having a baseline PSA of 7.7 ng/mL or higher—or, even more conservatively, of 10 ng/mL or higher—increased the risk of death and/or earlier development of a metastasis. In patients with high baseline PSA levels, the authors recommend not waiting until the patient has a short PSA doubling time, but to look for and, if needed, treat metastatic disease.10

Before being indicated for the treatment of bone metastasis, zoledronic acid and denosumab had been shown to increase bone mineral density in cancer-free men and women with osteoporosis.

Zoledronic acid is a bisphosphonate that has been shown to inhibit osteoclast activity. It causes impairment in bone resorption by attaching to hydroxyapatite on the bone. It was studied in early clinical trials for men with bone metastasis secondary to prostate cancer.

Denosumab is a synthetic RANK ligand (RANKL) neutralizing monoclonal antibody that prevents osteoclast activity.

There are two main studies of zoledronic acid5 and of denosumab versus zoledronic acid.6 In both studies, the active agents were superior to placebo in delaying the time to the first skeletal-related event.

In the study that compared the two agents—denosumab (120 mg given subcutaneously every 4 weeks) versus zoledronic acid (4 mg given intravenously every 4 weeks)—the median time to the first skeletal-related event was 17 months with zoledronic acid versus 20.7 months with denosumab.6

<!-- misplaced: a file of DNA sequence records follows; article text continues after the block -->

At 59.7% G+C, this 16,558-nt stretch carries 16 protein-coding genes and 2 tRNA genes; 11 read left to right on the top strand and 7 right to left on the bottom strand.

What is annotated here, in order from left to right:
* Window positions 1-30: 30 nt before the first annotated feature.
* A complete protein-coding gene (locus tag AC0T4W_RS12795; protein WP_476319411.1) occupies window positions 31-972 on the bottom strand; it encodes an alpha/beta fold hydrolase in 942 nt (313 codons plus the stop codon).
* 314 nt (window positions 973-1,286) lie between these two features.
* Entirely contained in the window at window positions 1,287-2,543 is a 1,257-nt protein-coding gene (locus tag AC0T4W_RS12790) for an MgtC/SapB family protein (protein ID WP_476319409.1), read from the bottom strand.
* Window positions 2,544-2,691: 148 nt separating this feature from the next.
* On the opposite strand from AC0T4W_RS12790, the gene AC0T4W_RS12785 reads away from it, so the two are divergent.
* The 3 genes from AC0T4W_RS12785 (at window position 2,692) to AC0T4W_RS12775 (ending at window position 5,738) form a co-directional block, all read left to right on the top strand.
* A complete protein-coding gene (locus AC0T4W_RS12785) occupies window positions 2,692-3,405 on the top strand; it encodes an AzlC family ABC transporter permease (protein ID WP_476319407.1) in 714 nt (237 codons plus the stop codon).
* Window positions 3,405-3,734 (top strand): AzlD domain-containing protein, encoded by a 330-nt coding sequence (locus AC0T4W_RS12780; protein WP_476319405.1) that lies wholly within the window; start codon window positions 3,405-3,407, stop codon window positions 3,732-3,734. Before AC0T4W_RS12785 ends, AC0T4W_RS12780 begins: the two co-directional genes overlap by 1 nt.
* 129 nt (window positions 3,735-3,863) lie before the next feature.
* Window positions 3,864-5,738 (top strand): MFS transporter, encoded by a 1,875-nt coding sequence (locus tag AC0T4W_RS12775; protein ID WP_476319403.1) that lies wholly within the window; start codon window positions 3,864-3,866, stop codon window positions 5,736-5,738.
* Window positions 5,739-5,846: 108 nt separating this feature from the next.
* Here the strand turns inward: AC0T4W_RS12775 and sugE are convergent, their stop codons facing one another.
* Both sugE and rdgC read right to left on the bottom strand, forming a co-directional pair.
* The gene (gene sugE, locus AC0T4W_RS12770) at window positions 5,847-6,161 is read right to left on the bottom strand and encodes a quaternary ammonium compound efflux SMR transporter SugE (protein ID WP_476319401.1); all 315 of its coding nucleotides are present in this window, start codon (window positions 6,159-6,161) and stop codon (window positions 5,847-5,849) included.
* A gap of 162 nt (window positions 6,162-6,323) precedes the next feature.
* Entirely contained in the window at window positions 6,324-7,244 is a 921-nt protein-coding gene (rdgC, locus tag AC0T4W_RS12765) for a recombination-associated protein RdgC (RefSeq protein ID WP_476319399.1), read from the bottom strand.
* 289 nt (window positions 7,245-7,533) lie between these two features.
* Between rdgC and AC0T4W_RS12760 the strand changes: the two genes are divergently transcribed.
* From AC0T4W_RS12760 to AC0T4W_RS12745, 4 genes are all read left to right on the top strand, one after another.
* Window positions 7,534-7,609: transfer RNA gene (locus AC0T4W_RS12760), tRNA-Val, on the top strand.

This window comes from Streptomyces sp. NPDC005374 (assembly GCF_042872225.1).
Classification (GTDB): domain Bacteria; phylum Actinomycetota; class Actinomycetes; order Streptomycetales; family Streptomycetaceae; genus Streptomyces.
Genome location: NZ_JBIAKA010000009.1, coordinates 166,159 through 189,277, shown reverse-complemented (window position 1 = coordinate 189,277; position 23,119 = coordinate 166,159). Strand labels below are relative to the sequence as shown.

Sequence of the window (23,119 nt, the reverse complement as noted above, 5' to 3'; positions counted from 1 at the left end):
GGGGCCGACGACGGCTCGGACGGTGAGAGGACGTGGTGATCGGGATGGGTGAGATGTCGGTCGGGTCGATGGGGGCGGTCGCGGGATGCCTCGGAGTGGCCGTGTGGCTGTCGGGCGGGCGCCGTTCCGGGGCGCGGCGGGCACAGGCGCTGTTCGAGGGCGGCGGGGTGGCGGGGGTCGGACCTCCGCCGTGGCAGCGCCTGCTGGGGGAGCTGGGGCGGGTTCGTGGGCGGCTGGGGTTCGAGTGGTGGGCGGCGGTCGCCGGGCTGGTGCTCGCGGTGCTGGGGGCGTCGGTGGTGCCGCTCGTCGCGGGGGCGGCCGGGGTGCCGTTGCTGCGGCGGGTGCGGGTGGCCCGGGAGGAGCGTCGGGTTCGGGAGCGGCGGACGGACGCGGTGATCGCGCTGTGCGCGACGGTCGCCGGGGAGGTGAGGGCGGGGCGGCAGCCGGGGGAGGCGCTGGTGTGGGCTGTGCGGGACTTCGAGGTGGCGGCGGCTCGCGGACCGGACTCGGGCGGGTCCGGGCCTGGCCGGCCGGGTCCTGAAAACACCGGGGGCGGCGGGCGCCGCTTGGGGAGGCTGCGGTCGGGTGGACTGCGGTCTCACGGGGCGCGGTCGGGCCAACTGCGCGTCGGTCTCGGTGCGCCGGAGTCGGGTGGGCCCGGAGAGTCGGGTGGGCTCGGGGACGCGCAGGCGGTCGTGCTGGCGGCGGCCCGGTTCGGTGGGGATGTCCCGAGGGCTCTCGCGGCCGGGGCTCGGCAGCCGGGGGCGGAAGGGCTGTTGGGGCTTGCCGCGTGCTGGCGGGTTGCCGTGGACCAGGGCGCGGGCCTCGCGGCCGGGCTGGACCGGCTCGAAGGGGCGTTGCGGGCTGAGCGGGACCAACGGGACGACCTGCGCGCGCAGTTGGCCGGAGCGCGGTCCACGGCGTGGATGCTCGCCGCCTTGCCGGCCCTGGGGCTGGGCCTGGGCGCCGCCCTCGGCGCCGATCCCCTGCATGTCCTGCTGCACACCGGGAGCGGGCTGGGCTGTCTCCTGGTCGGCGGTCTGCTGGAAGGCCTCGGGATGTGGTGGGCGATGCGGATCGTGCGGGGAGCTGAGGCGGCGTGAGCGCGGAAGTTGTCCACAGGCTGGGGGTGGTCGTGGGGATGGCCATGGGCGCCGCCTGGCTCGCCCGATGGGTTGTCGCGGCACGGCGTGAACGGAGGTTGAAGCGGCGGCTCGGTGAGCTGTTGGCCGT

Since denosumab is given subcutaneously once a month, it may be more convenient than zoledronic acid, which is given intravenously once a month. In the comparison study, 18% of patients taking zoledronic acid had infusion-site reactions.6 There is also a high risk of renal failure associated with zoledronic acid, so clinicians must monitor the patient’s renal function on a monthly basis to ensure that it is safe to administer the agent.

Prior to prescribing a bone-targeting agent, the urologist must identify a patient’s risk factors for osteonecrosis of the jaw (see Step 6).

Once a patient has been prescribed one of these agents, the urologist must monitor a patient’s serum calcium levels. After the first 2 months of taking denosumab, a patient is not likely to have significant future fluctuations in calcium levels; variability in calcium levels is higher with zoledronic acid.